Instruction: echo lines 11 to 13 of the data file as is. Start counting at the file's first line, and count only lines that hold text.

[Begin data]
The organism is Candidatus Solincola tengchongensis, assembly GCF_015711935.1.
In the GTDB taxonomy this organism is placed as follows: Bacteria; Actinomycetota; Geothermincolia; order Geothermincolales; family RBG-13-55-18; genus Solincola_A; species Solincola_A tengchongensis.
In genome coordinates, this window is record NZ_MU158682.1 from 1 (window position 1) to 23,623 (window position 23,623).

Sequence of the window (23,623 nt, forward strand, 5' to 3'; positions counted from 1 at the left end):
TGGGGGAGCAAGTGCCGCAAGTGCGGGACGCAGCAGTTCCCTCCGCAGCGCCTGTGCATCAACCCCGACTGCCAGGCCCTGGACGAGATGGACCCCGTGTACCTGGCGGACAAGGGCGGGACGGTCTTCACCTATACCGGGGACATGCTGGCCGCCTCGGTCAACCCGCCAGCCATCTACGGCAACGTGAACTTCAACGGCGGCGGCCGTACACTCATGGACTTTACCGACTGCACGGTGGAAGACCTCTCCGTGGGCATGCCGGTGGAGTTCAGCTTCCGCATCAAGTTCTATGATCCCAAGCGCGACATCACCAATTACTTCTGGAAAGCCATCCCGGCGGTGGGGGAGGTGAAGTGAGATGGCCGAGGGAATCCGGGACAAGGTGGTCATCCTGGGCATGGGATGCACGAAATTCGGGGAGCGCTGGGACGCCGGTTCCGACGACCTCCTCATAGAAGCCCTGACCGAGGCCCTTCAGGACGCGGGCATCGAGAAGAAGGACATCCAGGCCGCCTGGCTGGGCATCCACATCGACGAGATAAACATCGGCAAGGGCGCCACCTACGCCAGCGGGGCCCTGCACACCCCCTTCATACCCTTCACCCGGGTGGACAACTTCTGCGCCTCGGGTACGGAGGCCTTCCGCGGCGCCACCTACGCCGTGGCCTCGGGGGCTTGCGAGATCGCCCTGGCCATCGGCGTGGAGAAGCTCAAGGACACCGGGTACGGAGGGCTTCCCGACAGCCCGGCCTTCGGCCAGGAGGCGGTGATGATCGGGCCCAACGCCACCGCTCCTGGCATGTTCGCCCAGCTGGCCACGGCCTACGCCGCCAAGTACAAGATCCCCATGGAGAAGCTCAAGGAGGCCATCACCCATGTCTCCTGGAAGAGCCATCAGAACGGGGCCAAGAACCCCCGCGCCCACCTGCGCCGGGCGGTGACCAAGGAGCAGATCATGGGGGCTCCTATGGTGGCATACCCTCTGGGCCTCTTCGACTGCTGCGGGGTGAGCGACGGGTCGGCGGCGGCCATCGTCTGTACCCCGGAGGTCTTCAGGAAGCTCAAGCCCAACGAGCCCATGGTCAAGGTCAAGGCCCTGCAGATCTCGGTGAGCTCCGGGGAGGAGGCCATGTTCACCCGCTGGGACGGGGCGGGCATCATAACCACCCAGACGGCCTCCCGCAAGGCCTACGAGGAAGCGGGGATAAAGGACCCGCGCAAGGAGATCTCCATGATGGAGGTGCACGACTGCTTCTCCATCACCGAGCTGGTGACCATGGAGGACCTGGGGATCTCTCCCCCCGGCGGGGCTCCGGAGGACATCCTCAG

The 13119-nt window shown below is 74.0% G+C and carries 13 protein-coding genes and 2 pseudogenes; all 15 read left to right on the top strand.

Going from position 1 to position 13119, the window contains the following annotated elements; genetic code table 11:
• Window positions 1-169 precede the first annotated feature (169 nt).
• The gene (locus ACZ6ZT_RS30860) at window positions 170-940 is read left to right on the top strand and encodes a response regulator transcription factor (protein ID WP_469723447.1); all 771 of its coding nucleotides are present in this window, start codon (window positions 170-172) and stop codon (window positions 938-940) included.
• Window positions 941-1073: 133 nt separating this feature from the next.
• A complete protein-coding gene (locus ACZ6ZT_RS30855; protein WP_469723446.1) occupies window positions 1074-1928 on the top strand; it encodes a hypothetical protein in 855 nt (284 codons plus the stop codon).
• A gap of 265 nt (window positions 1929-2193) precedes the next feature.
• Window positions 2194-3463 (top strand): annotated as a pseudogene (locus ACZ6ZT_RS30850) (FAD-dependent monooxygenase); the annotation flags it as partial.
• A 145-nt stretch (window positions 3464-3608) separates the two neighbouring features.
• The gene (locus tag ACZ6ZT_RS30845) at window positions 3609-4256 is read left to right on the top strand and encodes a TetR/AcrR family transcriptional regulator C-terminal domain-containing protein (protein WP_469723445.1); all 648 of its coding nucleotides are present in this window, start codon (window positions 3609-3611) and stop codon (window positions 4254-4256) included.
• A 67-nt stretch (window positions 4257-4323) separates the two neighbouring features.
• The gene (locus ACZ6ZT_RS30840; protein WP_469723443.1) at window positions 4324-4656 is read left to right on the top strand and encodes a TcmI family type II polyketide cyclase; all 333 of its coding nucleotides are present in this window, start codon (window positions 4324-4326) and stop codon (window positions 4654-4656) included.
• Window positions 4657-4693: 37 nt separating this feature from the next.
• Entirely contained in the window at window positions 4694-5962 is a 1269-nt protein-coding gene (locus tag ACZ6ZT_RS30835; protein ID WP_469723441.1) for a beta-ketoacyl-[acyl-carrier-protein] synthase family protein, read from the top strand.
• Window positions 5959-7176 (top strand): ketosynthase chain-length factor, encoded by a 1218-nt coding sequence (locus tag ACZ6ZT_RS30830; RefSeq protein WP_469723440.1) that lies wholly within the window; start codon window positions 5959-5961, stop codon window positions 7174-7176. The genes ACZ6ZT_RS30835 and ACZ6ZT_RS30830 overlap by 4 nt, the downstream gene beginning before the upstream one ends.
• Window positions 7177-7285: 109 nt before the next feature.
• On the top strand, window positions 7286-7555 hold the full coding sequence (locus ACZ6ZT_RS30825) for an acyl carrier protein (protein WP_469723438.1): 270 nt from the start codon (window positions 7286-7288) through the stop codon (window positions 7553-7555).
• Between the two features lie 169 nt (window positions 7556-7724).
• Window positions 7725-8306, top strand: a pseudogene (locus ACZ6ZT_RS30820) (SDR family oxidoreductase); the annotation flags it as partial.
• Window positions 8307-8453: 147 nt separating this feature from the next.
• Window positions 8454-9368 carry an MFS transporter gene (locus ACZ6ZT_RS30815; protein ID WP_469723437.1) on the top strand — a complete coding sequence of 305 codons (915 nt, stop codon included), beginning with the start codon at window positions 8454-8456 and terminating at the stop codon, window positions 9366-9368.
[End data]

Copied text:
• A complete protein-coding gene (locus ACZ6ZT_RS30855; protein WP_469723446.1) occupies window positions 1074-1928 on the top strand; it encodes a hypothetical protein in 855 nt (284 codons plus the stop codon).
• A gap of 265 nt (window positions 1929-2193) precedes the next feature.
• Window positions 2194-3463 (top strand): annotated as a pseudogene (locus ACZ6ZT_RS30850) (FAD-dependent monooxygenase); the annotation flags it as partial.